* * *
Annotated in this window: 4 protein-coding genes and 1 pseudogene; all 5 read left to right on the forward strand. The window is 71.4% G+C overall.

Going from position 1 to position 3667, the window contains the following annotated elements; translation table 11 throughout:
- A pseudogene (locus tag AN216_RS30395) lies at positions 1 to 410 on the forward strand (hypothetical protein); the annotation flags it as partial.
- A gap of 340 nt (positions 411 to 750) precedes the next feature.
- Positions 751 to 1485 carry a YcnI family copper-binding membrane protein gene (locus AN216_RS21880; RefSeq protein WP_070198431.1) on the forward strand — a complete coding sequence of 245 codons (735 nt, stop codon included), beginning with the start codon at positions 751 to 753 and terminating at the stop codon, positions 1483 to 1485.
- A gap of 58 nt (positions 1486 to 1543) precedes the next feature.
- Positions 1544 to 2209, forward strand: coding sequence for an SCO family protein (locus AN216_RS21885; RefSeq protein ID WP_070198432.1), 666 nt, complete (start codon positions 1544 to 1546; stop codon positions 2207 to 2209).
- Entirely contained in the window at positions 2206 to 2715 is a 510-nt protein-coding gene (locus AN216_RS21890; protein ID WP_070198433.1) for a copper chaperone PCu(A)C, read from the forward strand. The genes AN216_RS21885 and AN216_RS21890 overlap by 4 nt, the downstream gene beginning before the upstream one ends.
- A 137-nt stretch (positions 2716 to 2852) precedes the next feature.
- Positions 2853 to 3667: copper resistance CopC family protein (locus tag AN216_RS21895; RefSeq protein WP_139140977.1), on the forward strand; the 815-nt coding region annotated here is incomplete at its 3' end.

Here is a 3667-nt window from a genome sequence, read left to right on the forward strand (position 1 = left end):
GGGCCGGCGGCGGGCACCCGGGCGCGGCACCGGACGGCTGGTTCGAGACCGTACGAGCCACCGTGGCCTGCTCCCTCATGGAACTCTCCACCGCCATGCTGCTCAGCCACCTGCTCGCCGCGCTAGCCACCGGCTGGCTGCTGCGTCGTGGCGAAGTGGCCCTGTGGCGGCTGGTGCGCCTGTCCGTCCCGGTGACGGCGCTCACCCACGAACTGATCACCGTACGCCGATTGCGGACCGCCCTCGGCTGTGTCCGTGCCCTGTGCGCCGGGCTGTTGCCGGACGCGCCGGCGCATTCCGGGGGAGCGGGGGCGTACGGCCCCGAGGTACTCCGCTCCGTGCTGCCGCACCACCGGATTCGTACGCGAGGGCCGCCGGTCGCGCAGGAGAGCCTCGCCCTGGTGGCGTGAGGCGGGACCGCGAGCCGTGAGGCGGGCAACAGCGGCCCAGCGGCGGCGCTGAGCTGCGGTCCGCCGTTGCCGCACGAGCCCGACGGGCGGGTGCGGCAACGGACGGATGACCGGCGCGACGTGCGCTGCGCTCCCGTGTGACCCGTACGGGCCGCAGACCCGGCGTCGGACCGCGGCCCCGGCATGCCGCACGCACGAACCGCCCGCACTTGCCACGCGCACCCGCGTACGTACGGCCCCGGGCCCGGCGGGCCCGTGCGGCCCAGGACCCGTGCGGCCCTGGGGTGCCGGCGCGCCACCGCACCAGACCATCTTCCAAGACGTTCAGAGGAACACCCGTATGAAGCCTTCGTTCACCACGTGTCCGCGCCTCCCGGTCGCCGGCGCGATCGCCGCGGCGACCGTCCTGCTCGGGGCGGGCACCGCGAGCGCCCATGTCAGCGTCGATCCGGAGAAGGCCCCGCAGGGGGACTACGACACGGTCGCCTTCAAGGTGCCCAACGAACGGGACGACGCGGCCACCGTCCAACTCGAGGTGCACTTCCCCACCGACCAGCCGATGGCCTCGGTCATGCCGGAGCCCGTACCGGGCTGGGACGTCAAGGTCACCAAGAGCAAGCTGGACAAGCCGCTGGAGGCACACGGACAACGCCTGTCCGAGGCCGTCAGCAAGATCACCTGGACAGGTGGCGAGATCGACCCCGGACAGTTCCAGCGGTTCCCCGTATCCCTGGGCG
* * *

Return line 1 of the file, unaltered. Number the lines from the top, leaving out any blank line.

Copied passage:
Annotated in this window: 4 protein-coding genes and 1 pseudogene; all 5 read left to right on the forward strand. The window is 71.4% G+C overall.